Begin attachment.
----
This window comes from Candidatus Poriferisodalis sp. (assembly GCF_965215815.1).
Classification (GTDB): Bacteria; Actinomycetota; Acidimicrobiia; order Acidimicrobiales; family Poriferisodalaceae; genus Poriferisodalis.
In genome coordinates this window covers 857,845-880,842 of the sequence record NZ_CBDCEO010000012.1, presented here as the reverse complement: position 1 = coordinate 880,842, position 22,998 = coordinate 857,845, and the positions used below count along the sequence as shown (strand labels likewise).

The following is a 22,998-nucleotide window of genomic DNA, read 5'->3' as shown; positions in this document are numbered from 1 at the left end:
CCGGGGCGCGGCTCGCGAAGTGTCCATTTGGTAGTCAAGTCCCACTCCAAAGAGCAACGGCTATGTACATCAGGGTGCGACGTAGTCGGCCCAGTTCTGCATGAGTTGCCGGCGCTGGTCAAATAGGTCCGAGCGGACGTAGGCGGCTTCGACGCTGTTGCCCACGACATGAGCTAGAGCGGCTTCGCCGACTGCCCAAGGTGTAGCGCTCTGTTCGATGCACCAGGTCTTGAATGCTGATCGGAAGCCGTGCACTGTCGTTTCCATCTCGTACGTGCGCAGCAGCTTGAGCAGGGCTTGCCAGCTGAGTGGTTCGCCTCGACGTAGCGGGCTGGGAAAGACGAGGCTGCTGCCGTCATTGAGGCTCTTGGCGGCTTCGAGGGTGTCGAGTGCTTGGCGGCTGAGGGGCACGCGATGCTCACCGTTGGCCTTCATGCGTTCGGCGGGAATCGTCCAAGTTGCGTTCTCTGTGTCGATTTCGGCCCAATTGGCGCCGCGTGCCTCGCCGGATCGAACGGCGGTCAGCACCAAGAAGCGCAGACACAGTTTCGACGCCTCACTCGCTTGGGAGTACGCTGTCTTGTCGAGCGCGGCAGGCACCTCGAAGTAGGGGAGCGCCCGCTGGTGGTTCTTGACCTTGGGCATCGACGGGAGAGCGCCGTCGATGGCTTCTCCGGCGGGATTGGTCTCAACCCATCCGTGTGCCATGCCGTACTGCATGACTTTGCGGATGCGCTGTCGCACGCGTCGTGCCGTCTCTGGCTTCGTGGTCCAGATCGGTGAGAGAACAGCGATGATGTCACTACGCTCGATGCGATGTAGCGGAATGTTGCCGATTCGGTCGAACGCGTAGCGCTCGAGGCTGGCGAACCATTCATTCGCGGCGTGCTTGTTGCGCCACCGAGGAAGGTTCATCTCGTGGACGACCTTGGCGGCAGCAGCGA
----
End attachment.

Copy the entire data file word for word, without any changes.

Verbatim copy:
This window comes from Candidatus Poriferisodalis sp. (assembly GCF_965215815.1).
Classification (GTDB): Bacteria; Actinomycetota; Acidimicrobiia; order Acidimicrobiales; family Poriferisodalaceae; genus Poriferisodalis.
In genome coordinates this window covers 857,845-880,842 of the sequence record NZ_CBDCEO010000012.1, presented here as the reverse complement: position 1 = coordinate 880,842, position 22,998 = coordinate 857,845, and the positions used below count along the sequence as shown (strand labels likewise).

The following is a 22,998-nucleotide window of genomic DNA, read 5'->3' as shown; positions in this document are numbered from 1 at the left end:
CCGGGGCGCGGCTCGCGAAGTGTCCATTTGGTAGTCAAGTCCCACTCCAAAGAGCAACGGCTATGTACATCAGGGTGCGACGTAGTCGGCCCAGTTCTGCATGAGTTGCCGGCGCTGGTCAAATAGGTCCGAGCGGACGTAGGCGGCTTCGACGCTGTTGCCCACGACATGAGCTAGAGCGGCTTCGCCGACTGCCCAAGGTGTAGCGCTCTGTTCGATGCACCAGGTCTTGAATGCTGATCGGAAGCCGTGCACTGTCGTTTCCATCTCGTACGTGCGCAGCAGCTTGAGCAGGGCTTGCCAGCTGAGTGGTTCGCCTCGACGTAGCGGGCTGGGAAAGACGAGGCTGCTGCCGTCATTGAGGCTCTTGGCGGCTTCGAGGGTGTCGAGTGCTTGGCGGCTGAGGGGCACGCGATGCTCACCGTTGGCCTTCATGCGTTCGGCGGGAATCGTCCAAGTTGCGTTCTCTGTGTCGATTTCGGCCCAATTGGCGCCGCGTGCCTCGCCGGATCGAACGGCGGTCAGCACCAAGAAGCGCAGACACAGTTTCGACGCCTCACTCGCTTGGGAGTACGCTGTCTTGTCGAGCGCGGCAGGCACCTCGAAGTAGGGGAGCGCCCGCTGGTGGTTCTTGACCTTGGGCATCGACGGGAGAGCGCCGTCGATGGCTTCTCCGGCGGGATTGGTCTCAACCCATCCGTGTGCCATGCCGTACTGCATGACTTTGCGGATGCGCTGTCGCACGCGTCGTGCCGTCTCTGGCTTCGTGGTCCAGATCGGTGAGAGAACAGCGATGATGTCACTACGCTCGATGCGATGTAGCGGAATGTTGCCGATTCGGTCGAACGCGTAGCGCTCGAGGCTGGCGAACCATTCATTCGCGGCGTGCTTGTTGCGCCACCGAGGAAGGTTCATCTCGTGGACGACCTTGGCGGCAGCAGCGA